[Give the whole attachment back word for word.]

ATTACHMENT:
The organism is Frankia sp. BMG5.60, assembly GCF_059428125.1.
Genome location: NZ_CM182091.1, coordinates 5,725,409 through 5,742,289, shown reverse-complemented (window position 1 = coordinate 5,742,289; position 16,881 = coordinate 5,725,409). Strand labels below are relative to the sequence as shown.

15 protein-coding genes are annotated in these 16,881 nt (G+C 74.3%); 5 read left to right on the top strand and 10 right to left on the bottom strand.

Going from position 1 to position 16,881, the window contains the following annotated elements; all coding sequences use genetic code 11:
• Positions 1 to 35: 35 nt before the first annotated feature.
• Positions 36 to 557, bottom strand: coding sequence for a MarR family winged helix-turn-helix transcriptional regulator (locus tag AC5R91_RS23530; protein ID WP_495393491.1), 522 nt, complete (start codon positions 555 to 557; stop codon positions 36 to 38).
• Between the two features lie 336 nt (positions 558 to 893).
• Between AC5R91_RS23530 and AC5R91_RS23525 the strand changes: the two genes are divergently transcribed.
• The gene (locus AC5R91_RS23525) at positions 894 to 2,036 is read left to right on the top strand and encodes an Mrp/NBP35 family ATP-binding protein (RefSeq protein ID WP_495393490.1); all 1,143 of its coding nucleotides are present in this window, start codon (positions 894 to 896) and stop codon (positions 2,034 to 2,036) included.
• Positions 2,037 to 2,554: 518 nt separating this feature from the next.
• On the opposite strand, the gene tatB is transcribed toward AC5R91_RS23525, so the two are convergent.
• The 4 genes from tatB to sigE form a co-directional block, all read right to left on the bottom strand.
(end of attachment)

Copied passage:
The organism is Frankia sp. BMG5.60, assembly GCF_059428125.1.
Genome location: NZ_CM182091.1, coordinates 5,725,409 through 5,742,289, shown reverse-complemented (window position 1 = coordinate 5,742,289; position 16,881 = coordinate 5,725,409). Strand labels below are relative to the sequence as shown.

15 protein-coding genes are annotated in these 16,881 nt (G+C 74.3%); 5 read left to right on the top strand and 10 right to left on the bottom strand.

Going from position 1 to position 16,881, the window contains the following annotated elements; all coding sequences use genetic code 11:
• Positions 1 to 35: 35 nt before the first annotated feature.
• Positions 36 to 557, bottom strand: coding sequence for a MarR family winged helix-turn-helix transcriptional regulator (locus tag AC5R91_RS23530; protein ID WP_495393491.1), 522 nt, complete (start codon positions 555 to 557; stop codon positions 36 to 38).
• Between the two features lie 336 nt (positions 558 to 893).
• Between AC5R91_RS23530 and AC5R91_RS23525 the strand changes: the two genes are divergently transcribed.
• The gene (locus AC5R91_RS23525) at positions 894 to 2,036 is read left to right on the top strand and encodes an Mrp/NBP35 family ATP-binding protein (RefSeq protein ID WP_495393490.1); all 1,143 of its coding nucleotides are present in this window, start codon (positions 894 to 896) and stop codon (positions 2,034 to 2,036) included.
• Positions 2,037 to 2,554: 518 nt separating this feature from the next.
• On the opposite strand, the gene tatB is transcribed toward AC5R91_RS23525, so the two are convergent.
• The 4 genes from tatB to sigE form a co-directional block, all read right to left on the bottom strand.